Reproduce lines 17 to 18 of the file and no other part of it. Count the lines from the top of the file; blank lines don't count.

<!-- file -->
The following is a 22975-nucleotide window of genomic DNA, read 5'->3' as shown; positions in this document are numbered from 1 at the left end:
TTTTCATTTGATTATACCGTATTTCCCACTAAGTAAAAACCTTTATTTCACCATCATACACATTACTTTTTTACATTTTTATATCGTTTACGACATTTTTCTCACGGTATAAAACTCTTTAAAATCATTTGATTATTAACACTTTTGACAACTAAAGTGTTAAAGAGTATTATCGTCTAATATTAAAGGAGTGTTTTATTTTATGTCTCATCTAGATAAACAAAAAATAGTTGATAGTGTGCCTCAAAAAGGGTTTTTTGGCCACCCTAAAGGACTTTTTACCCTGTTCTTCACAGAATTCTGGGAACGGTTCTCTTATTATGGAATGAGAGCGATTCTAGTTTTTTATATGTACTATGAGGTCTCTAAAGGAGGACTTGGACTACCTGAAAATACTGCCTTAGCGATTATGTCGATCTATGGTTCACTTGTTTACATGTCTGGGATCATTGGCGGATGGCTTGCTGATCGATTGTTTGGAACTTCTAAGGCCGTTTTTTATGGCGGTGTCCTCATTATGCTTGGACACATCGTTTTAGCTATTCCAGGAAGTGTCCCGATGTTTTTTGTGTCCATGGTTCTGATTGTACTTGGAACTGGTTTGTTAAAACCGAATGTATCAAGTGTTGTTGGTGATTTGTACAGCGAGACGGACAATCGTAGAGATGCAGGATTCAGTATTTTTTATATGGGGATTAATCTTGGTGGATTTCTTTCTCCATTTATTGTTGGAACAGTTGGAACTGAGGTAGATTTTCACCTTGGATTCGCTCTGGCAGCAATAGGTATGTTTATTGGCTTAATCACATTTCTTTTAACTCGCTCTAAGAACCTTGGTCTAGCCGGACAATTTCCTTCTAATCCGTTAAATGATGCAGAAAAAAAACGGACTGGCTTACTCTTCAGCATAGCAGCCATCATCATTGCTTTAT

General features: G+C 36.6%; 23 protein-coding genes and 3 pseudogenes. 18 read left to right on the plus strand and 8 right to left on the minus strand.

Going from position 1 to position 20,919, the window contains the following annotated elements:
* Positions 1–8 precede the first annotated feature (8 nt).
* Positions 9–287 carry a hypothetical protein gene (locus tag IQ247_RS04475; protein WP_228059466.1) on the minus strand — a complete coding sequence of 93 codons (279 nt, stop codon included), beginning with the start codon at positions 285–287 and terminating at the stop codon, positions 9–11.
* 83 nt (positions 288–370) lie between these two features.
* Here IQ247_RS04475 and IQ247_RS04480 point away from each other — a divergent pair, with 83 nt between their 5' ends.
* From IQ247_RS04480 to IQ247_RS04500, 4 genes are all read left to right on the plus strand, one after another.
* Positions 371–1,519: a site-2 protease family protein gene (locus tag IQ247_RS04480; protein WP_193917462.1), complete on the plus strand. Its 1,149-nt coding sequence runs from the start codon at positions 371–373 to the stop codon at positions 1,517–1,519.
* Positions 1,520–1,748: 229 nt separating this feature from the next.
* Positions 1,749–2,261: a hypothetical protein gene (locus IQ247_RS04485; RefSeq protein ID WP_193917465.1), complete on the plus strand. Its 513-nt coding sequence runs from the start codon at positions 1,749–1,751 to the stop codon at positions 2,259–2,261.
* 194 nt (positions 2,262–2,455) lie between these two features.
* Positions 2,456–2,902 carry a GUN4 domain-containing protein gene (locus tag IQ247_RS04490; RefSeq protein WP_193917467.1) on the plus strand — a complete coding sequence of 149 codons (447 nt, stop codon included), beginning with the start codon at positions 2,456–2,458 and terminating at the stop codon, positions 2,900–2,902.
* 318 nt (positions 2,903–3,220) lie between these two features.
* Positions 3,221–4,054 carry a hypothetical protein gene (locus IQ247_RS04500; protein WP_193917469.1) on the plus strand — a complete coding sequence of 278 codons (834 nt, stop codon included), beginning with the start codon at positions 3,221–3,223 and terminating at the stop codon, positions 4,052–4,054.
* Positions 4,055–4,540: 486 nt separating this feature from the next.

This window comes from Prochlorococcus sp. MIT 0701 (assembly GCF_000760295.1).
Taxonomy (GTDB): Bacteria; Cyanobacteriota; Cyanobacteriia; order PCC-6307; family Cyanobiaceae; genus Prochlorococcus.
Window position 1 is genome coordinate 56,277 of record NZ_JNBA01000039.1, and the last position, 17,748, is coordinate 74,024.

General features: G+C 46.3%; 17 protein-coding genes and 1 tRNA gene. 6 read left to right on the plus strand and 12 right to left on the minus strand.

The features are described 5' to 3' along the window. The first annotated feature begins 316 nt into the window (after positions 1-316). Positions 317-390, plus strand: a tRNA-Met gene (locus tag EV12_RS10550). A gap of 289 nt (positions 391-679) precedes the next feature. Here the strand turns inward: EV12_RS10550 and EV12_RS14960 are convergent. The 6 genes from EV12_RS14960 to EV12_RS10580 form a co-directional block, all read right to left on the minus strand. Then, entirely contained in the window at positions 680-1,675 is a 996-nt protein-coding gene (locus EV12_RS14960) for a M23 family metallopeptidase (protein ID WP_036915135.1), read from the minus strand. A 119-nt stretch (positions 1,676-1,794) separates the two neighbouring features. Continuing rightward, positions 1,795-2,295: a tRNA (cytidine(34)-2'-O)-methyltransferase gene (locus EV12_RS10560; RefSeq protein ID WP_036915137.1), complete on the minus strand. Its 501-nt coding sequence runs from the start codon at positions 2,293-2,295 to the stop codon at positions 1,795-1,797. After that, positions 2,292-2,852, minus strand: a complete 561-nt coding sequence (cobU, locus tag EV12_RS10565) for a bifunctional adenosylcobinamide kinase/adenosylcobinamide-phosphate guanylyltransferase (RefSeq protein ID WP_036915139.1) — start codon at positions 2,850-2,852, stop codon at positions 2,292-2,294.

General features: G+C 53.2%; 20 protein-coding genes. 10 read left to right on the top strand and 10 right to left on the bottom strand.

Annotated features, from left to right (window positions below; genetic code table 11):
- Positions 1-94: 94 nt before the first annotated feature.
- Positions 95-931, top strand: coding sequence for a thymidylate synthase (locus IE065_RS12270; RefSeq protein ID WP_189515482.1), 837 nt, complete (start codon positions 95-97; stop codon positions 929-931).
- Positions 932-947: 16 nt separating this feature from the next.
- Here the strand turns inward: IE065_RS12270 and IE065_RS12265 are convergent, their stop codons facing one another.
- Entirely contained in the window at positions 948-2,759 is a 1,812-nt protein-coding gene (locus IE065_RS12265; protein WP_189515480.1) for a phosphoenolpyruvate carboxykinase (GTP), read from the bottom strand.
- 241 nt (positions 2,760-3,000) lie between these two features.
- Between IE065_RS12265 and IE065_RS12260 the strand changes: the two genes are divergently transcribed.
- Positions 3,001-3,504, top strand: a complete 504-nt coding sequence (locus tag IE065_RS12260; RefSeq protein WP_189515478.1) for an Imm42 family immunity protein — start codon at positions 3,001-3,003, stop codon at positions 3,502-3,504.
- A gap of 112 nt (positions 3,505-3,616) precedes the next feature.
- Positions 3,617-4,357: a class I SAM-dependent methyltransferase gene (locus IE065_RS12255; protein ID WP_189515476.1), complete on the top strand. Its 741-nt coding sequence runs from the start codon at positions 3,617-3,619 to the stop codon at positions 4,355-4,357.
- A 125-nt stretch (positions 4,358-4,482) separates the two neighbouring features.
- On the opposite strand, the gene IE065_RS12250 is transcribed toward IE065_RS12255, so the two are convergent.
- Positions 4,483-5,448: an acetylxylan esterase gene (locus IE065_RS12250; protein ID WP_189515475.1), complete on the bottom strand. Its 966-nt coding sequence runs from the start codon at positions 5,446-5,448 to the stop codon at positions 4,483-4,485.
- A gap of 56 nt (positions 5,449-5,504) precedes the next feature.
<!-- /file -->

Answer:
* Positions 4,055–4,540: 486 nt separating this feature from the next.

This window comes from Prochlorococcus sp. MIT 0701 (assembly GCF_000760295.1).